If you or a family member start showing any of these symptoms, he suggested seeing your healthcare provider immediately. “They can discuss your symptoms with you and order additional testing to ensure you are correctly diagnosed.”
In addition to threats from ticks, hikers should also be wary of their familiarity with different landscapes before they tackle long climbs or challenging trails.
Earlier this year, a man lost his footing and fell to his death from a 500-foot cliff in California while rushing to save his dog.
“Think about your footing while traveling near cliffs,” the U.S. Forest Service encourages. “Trees and bushes can’t always be trusted to hold you. Stay on developed trails or dry, solid rock areas with good footing.”
Amusement and Water Parks
Cooling off at a water park or enjoying rollercoasters on the local fairground can seem like an easy way to tackle those long summer days. Still, parents should be careful and attentive at any amusement park.
Just earlier this year, a water park operator and an executive were indicted on charges of involuntary manslaughter in connection with the 2016 death of 10-year-old Caleb Schwab at Schlitterbahn Water Park in Kansas City. Schwab was decapitated on the 17-story Verrückt waterslide on August 7, 2016, when the raft he was on went airborne and collided with the overhead netting attached to the waterside.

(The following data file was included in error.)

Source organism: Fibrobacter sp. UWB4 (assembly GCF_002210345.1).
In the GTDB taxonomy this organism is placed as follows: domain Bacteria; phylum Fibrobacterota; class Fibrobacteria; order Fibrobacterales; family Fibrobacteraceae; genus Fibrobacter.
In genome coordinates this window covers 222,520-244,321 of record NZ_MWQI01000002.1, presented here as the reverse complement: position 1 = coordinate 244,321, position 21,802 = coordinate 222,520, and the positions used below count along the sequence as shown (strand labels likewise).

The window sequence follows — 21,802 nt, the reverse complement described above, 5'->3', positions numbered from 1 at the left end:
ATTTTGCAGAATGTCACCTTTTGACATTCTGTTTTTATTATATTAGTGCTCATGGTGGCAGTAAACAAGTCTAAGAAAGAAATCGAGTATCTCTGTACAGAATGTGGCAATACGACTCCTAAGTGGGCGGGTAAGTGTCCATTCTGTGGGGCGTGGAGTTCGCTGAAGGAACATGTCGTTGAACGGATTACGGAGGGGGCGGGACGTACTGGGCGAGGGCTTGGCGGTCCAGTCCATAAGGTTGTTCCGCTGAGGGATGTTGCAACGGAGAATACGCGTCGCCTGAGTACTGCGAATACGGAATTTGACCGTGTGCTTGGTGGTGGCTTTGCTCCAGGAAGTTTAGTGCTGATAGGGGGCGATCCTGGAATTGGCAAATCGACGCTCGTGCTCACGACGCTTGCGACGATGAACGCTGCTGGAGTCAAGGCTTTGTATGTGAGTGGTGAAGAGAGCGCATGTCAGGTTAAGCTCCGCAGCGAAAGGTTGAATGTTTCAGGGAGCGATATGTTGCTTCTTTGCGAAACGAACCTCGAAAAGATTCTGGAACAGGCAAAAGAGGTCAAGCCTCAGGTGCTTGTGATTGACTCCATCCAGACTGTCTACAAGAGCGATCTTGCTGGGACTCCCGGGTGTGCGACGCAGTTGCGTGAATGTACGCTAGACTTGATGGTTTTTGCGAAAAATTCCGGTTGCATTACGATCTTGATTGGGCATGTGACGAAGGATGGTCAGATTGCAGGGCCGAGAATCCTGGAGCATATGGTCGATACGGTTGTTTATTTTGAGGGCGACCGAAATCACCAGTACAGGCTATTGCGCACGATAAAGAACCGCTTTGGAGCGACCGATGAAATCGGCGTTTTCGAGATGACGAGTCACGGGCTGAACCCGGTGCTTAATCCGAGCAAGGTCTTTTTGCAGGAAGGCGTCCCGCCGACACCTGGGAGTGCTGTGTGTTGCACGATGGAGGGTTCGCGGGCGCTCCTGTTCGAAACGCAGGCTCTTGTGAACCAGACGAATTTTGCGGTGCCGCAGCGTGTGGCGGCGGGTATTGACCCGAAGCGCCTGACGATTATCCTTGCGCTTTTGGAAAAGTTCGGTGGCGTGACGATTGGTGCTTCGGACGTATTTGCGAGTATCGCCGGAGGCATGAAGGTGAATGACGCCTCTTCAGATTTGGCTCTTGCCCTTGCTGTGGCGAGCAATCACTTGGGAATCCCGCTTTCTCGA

In the summer of 2017, a Virginia woman was left with a broken collarbone, a severe concussion with staples in her head and bruises all over her body after the raft she was on at a water ride at the Kings Dominion amusement park flipped.
The International Association of Amusement Parks and Attractions has several tips for a safe trip to the water park, including that all instructions by staff and signage at the park should be read and listened to.
“Follow the lifeguards’ instructions and signal them if you see someone in trouble,” the IAAPA says. “The buddy system is an excellent way to ensure no children are left alone.”
At amusement parks, the IAAPA suggests the same attention to posted rules and verbal instructions. Additionally, the IAAPA says that all riders should always used the provided safety equipment and restraints, and remain seated on a ride until it comes to a complete stop.
Summer can be the most fun time of year for families, but don’t let the heat get your guard down!